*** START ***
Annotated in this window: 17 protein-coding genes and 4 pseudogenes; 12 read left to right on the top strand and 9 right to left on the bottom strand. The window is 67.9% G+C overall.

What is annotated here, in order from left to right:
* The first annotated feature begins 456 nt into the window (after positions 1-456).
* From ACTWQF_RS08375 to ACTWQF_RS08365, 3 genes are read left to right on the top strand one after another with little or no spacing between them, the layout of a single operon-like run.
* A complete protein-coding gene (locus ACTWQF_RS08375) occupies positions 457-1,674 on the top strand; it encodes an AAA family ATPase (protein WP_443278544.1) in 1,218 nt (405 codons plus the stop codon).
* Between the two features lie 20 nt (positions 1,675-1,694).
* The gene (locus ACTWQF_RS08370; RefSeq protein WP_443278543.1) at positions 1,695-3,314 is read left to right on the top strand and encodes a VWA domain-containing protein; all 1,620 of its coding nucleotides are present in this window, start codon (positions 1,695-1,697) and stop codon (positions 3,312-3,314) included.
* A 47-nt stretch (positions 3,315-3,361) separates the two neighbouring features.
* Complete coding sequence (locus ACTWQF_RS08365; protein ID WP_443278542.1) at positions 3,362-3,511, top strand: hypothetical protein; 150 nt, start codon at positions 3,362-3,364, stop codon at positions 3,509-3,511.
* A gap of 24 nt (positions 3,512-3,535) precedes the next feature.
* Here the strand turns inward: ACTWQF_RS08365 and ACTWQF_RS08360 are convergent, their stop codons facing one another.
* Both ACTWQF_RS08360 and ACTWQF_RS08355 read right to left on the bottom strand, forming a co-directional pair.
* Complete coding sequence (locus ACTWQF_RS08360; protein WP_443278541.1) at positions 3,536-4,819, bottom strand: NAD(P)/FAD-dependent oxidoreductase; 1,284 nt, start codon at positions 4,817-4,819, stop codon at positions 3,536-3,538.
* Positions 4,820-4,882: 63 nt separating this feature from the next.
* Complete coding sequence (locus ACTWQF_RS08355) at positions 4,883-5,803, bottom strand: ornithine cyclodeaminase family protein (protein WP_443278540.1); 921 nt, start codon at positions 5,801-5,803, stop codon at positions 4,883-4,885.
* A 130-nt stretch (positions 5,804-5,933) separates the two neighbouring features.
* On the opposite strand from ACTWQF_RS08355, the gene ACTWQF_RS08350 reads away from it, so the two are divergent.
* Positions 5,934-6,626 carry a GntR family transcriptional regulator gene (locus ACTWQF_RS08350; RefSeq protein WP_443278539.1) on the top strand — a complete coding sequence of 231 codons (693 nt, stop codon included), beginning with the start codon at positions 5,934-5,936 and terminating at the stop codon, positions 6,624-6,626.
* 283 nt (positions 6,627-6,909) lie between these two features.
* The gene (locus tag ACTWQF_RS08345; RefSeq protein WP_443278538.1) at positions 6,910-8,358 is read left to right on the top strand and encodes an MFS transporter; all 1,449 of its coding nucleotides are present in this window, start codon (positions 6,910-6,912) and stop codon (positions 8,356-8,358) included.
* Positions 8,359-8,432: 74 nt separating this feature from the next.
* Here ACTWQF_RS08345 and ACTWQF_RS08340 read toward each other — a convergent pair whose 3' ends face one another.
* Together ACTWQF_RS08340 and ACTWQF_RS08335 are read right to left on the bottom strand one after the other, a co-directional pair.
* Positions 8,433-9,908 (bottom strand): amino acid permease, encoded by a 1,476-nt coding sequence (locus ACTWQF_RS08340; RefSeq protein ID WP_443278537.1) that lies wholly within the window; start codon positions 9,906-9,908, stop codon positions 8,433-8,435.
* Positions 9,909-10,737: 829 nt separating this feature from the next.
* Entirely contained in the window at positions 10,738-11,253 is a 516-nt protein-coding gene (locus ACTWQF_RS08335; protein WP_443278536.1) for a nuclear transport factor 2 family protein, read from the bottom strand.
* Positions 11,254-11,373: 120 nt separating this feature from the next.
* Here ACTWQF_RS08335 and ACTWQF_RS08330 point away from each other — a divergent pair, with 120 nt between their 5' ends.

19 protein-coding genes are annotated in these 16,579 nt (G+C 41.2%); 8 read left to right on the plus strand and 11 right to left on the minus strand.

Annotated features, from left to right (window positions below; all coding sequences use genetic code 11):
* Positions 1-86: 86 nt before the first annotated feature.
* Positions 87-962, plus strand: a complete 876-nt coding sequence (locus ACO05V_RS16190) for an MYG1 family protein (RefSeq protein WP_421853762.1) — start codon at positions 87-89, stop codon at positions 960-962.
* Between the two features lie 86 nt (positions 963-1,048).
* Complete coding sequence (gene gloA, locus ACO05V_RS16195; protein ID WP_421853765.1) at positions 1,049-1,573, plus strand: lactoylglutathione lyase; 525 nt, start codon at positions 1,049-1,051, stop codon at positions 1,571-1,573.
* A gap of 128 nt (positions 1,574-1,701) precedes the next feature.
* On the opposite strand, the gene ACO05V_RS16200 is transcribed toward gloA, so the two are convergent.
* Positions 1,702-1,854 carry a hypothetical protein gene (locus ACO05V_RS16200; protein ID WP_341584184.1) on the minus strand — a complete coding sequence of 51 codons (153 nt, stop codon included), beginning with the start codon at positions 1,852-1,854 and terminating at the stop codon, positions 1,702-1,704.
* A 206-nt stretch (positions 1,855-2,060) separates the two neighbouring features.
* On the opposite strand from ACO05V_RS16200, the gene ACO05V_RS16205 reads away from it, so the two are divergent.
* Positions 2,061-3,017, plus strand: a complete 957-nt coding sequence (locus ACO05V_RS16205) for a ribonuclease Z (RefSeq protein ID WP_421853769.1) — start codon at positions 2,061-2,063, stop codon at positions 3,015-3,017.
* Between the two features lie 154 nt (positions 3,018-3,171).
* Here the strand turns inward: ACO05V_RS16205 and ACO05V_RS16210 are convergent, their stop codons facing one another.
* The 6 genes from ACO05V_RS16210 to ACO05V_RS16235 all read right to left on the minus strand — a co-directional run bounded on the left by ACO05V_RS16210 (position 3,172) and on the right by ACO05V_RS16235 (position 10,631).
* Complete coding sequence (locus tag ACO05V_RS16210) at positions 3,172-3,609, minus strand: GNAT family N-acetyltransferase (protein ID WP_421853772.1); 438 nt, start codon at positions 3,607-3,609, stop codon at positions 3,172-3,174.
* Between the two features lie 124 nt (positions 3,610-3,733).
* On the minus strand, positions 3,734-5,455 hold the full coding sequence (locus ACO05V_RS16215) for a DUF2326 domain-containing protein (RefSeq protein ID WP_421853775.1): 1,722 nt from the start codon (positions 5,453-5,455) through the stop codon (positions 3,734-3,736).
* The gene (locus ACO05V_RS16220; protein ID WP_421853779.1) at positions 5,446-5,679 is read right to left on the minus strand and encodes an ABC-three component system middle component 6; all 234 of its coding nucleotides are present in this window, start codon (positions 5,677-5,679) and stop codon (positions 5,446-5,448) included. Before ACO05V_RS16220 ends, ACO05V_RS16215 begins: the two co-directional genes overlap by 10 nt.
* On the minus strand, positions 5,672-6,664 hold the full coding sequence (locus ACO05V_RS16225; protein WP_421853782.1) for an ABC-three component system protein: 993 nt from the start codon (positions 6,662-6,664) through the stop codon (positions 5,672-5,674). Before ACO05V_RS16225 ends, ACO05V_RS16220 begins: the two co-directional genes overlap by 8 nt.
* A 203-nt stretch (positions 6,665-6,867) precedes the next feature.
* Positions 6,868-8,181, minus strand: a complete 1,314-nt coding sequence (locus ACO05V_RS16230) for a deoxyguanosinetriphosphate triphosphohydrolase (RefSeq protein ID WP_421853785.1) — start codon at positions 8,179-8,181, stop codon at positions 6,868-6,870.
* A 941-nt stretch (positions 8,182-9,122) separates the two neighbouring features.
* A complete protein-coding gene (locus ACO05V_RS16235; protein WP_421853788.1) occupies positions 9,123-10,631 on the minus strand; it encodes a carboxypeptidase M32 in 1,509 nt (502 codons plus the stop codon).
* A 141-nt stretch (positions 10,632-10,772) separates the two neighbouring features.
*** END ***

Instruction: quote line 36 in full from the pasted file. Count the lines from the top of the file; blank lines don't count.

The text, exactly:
* On the opposite strand, the gene ACO05V_RS16200 is transcribed toward gloA, so the two are convergent.